Adobe Photoshop CC Review: Photo Editing for Experts

Who it's for: Professional photographers, graphic artists and dedicated enthusiasts.

Photoshop CC is the de facto queen of photo-editing software, providing just about every tool and option you might need to fully realize your vision for your images, and prepare them for display, exhibition or publication. However, this $10 to $20 monthly subscription-based program is also complex and difficult to master.

Photoshop CC is best suited for professional and enthusiast photographers who need or enjoy using top-of-the-line creative tools, even if the process can be time-consuming and require developing an expertise with the program to use it effectively.

Packages and Pricing: What You Need (and Don’t) 

Photoshop is available as part of a full Creative Cloud membership, which includes about 20 Adobe applications ($50/month), as a standalone product ($20/month) or in the Photography Plan ($10/month). All of these plans include two full installations on a Mac and/or PC.

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The standalone Photoshop CC includes Adobe Bridge, Camera RAW, Typekit (access to Adobe’s extensive font library) membership in Behance (a photography social network) and a Behance Prosite (portfolio website), Extension Manager, Photoshop Mix and 20 GB of online storage. 

If all you care about is Photoshop, it makes more financial sense to purchase the Creative Cloud Photography Plan, which includes the photo-processing program Lightroom (see review), Photoshop CC, Bridge, Camera RAW, plus 2 GB of online storage, and the mobile apps Photoshop Mix and Lightroom Mobile. However, the Photography Plan doesn't include Typekit or Behance.

For many photographers, the full $50/month Creative Cloud membership is intimidating and overkill, because it includes dozens of programs that most photographers have no interest in using, such as Premiere Pro video-editing software or Flash Professional Web graphics software.

Design and Interface: Extensive, Intimidating but Tamable

Following traditional standards, Photoshop's interface is essentially a blank screen surrounded by the expected toolbox to the left, drop-down menus and a tool options ribbon on the top, and palettes to the right. Buried under that arrangement is an incredibly wide array of tools, commands and functions.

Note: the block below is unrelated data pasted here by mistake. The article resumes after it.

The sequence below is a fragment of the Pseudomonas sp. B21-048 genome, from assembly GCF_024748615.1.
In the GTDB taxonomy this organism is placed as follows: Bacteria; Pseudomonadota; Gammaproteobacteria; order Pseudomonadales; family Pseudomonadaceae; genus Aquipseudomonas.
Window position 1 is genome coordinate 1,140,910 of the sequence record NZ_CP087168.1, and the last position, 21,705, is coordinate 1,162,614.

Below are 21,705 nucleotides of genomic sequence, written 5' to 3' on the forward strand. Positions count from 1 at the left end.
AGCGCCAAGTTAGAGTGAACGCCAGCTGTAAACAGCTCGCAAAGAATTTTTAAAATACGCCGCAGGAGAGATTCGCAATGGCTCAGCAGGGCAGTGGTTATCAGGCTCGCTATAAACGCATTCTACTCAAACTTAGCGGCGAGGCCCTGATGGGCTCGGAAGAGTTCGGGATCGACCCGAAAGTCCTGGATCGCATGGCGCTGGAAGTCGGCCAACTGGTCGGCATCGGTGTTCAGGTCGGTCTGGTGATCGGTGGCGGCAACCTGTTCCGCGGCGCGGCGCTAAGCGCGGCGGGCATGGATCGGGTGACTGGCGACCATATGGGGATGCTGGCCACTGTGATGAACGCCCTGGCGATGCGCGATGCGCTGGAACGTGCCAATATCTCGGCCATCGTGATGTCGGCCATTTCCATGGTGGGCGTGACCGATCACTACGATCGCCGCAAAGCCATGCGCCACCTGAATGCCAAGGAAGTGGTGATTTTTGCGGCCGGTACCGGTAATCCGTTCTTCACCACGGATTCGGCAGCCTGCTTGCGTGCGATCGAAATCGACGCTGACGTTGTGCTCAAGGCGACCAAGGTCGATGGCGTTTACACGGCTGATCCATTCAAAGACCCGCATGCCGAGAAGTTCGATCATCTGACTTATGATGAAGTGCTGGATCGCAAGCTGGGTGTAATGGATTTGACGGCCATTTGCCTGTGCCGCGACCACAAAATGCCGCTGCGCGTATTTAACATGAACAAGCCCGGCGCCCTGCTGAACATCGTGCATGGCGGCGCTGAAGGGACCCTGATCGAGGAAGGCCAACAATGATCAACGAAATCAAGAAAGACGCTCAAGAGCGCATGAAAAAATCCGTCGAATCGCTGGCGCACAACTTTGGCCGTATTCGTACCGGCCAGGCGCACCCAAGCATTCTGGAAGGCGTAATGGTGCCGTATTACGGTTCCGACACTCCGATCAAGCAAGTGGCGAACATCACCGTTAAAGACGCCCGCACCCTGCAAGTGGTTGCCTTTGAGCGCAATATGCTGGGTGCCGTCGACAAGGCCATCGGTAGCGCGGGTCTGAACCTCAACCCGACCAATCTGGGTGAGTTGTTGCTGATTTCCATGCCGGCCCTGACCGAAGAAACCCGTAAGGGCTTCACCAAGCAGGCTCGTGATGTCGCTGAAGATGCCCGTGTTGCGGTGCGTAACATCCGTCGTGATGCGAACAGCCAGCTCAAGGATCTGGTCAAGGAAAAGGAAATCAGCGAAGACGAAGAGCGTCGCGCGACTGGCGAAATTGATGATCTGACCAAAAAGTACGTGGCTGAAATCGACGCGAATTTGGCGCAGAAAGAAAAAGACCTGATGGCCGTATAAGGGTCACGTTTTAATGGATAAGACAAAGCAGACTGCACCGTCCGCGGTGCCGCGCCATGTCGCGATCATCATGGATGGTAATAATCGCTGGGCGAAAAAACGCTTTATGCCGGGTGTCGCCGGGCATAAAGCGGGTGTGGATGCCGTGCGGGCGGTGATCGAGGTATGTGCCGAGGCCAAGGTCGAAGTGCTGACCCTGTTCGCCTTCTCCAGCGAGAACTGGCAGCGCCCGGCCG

To help you tame this extensive network of features and options, you can choose from among several default workspaces to display the palettes most needed for Essentials, 3D imaging, Motion (video and animation) editing, Painting, Photography editing or Typography.

For instance, the Photography workspace displays nested palettes that include Layers, Channels, Histogram, Actions (macros), and so forth. You can also save user-defined workspaces, depending on what palettes you use frequently and want to have always open. Recognizing that the empty Photoshop workspace can be intimidating, Adobe recently added a Welcome screen with links to tutorials, tips and how-to's.

Even experienced users should find the Welcome screen of value, since it also has a regularly updated New Features section. That's part of Adobe’s Creative Cloud promise – that it will roll out additions and improvements on a regular basis. At the time of our testing (December 2014), the newest feature was Shared Libraries. Previously, in October, seven videos on new features had been posted.

Organizing Your Photos: Limited Capabilities of Bridge

Photoshop is first and foremost an image-editing program. Asset management is handled by Bridge, a separate but tightly integrated program.

Bridge manages and organizes your photo and video files (as well as the files related to other Adobe products in your system). It has the usual keyword and metadata controls, star ratings, virtual Collections, and so forth. But it lacks the quick workflow or rich feature set of Lightroom, nor does it have the easy geotagging available in competing programs, including Photoshop Elements (though it does capture editable geographical metadata from your camera).

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Photo Editing: Smarter, New and Evolving Features

Photoshop has already achieved a pinnacle of quality and power, and it continues to evolve, adding new features, functions and methods, while trimming or expanding others. A number of recent improvements focus on streamlining the user's workflow by making tools and features more intelligent. (If you want to try some upcoming changes while they are still in development, you can now check to enable Experimental Features in the program's Preferences menu.)

Focus Mask

The new Focus Mask analyzes an image to find the portion that is most in focus, which is typically the subject of the picture. Based on that analysis, the program will automatically generate a mask or selection of that portion of the image.